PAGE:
Each phase of managing irrigated and nonirrigated field is accompanied by prayer, that all hope in order for plant to grow well such as strong root, green leaf, strong stalk and filled grain.. They perceive rice as bridegroom, while farmer as bride. So they treat rice as careful as they can. For them planting means to marry Nyi Pohaci (the myth name for rice) with earth.
They perceive rice to be protected and conserved by treating it traditionally. But they don’t perceive rice as an object to worship. Because as Moslem they believe that there is only God who create everything to worship. To avoid people from breaking traditional rules, parents remind their children of its consequences. The leader also inform their people that there always a consequences for any breaking rules. Then people choose and decide which they prefer to. They believe to experience consequences by themselves. This make people realize to avoid forefathers’ punishment.
Previously they haven’t informed this traditional farming to others people. But know every people who come here can openly get this information, so they called their kampong as ciptagelar (cipta means to create, gelar means to exhibit).
TWO Kuku-Thaypan Elders, George Musgrave (Snr) and Tommy George (Snr), were awarded doctorates from James Cook University in May. George Musgrave and Tommy George are the only two surviving Elders of the Kuku-Thaypan clan with traditional knowledge and a fluency in the Kuku-Thaypan language.
This was recently reported in Savanna Views, the newsletter of the Cooperative Research Centre for Tropical Savannas Management; for the complete report visit http://savanna.cdu.edu.au/publications/savanna_links31/elders_doctorates.html
Garma Festival 2005
For a report on the Garma Festival held in August, visit http://www.abc.net.au/nt/stories/s1435561.htm.
Scientific developments in the last 50 years have show a trend towards holistic studies of the universe, also medicine has been looking towards prevention rather than cure. Both approaches have been shown to relate to indigenous approaches to knowledge and to health. That is, in the prime of western scientific and medical development, we are finding that indigenous knowledge and ways of knowing are highly relevant.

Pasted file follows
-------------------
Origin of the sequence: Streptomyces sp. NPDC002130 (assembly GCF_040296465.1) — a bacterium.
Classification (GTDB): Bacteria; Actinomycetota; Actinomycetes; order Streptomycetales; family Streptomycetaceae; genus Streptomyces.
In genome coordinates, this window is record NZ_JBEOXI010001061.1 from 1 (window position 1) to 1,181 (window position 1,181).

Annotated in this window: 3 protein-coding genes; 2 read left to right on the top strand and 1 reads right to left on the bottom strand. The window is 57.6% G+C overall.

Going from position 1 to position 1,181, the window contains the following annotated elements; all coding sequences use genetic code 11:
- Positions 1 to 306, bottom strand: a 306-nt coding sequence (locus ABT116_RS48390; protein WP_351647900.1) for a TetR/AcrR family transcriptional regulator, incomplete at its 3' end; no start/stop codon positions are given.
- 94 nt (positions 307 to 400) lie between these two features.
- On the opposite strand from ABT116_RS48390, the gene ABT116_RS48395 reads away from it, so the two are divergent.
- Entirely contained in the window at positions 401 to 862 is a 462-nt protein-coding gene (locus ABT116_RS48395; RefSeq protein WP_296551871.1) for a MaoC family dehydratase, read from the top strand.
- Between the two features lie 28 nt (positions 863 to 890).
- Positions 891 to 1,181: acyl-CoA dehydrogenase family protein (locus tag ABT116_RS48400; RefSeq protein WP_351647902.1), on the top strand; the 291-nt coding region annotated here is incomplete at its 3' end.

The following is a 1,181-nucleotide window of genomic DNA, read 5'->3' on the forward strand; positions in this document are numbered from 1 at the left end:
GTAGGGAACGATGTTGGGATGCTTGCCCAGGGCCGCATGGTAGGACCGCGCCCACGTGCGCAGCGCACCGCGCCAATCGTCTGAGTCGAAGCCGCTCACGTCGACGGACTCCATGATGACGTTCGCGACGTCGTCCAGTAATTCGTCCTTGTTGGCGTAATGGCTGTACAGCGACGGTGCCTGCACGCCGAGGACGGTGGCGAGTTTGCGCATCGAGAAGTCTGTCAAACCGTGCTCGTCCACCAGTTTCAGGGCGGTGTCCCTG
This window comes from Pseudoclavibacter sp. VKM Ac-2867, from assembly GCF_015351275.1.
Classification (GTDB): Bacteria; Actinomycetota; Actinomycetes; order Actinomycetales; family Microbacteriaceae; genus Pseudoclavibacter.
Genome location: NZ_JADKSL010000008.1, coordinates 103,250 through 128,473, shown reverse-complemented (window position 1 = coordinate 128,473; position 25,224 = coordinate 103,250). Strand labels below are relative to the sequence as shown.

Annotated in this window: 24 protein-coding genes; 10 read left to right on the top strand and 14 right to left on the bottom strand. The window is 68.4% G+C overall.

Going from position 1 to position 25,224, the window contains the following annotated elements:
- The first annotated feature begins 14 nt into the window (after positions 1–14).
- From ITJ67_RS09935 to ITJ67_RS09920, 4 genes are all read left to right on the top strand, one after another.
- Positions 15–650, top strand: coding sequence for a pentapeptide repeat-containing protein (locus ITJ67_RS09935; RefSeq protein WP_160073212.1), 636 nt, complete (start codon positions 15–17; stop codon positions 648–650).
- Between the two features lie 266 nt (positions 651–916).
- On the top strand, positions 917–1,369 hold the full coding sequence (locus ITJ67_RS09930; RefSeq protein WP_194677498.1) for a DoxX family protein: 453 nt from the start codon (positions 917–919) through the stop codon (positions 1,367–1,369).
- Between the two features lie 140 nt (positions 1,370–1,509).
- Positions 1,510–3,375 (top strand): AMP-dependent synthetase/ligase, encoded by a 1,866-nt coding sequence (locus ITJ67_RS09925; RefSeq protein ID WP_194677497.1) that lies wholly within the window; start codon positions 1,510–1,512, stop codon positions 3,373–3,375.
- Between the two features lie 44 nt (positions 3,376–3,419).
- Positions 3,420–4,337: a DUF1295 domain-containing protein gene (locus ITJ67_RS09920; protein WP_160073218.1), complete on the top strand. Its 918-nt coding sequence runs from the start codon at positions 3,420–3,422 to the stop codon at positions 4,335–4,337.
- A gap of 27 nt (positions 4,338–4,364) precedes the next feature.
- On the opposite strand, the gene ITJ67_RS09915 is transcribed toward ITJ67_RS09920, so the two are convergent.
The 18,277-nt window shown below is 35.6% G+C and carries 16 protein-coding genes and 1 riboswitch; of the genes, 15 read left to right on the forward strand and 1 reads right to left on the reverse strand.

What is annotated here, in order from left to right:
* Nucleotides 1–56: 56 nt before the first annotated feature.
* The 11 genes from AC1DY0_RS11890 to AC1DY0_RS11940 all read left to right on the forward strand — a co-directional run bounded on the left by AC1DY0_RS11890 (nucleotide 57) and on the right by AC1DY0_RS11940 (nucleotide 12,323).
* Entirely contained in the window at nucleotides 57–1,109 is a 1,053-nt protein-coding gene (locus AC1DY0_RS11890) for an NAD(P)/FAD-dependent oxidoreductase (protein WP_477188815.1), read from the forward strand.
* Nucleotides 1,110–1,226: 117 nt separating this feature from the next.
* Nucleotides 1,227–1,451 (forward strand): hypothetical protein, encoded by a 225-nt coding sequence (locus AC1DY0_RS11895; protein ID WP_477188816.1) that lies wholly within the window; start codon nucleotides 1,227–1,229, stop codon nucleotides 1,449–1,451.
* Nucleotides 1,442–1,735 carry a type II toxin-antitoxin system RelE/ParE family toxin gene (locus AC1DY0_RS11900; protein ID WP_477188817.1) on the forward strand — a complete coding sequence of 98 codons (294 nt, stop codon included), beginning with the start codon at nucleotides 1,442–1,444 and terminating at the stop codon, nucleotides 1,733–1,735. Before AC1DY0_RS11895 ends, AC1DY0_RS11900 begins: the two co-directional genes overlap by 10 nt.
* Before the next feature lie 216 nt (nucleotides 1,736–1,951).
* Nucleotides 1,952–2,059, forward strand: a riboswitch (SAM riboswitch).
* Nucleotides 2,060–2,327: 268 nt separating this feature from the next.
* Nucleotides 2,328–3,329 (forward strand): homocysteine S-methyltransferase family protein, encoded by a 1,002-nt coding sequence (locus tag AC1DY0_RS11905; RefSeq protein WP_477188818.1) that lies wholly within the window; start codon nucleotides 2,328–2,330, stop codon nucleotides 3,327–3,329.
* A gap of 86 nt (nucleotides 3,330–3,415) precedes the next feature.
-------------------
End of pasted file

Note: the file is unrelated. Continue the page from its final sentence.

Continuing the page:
The area of technology also needs such a refocus. Technology is the implementation of our science and also our health knowledge. In the Pitjanjatjara lands, there has been development of Health Technologies that relate technology, environment and culture to find health solutions. Also in other Technology Centres around Australia there has been efforts to design and install technology that is useable, maintainable and installable by the loca community. This involves a holistic approach to consultation, design, development and training.
In Sydney we are looking at indigenous technology from two approaches. Firstly, the exiting technology developed by indigenous people incorporates many aspect that are also used in western technology, but are handled differently, or are only recently introduced. Examples are the aerodynamics of the boomerang which incorporate complicated concepts which are now taught through mathematics and endless exercises. In Australian Indigenous culture this was taught by example, and avoided students' being put in a situation where they may err. Also, the use of roles that is now so important in team work is an established part of indigenous communities, through 'skins'.
Secondly the increasing need for creativity in technology for Australia to maintain a world presence, we need to include the skills of all our people. In the area of ICT where innovation is still new and the level of understanding still at a basic stage, it seem ideal to bring in indigenous people from near the start and up to speed at an early stage, rather than when the area is already developed.
We hope to be setting up a network of Indigenous Technology workers and engineers soon. This will be associated with the existing Indigenous Science Network and we hope we can support each other, as western science has supported and lead the development of western technology.
University of New South Wales
This research project sought to investigate how Year 9 and 10 Maori student achievement in mainstream schools could be improved. Russell Bishop, the leader of the research team, is from the University of Waikato in Aotearoa/New Zealand. The report can be downloaded as a PDF file.
A new Indigenous magazine is hitting the roads and dirt tracks: Kantri Laif (spelt in Kriol and pronounced coun-tree life). The twice-yearly publication covers Indigenous land and sea management in the Kimberley, Northern Territory, Gulf of Carpentaria, Cape York and Torres Strait.
The magazine is produced by the North Australian Indigenous Land and Sea Management Alliance. Lisa Binge, Kantri Laif coordinator, said the aim of the magazine is to communicate land management activities and share ideas with other communities across northern Australia.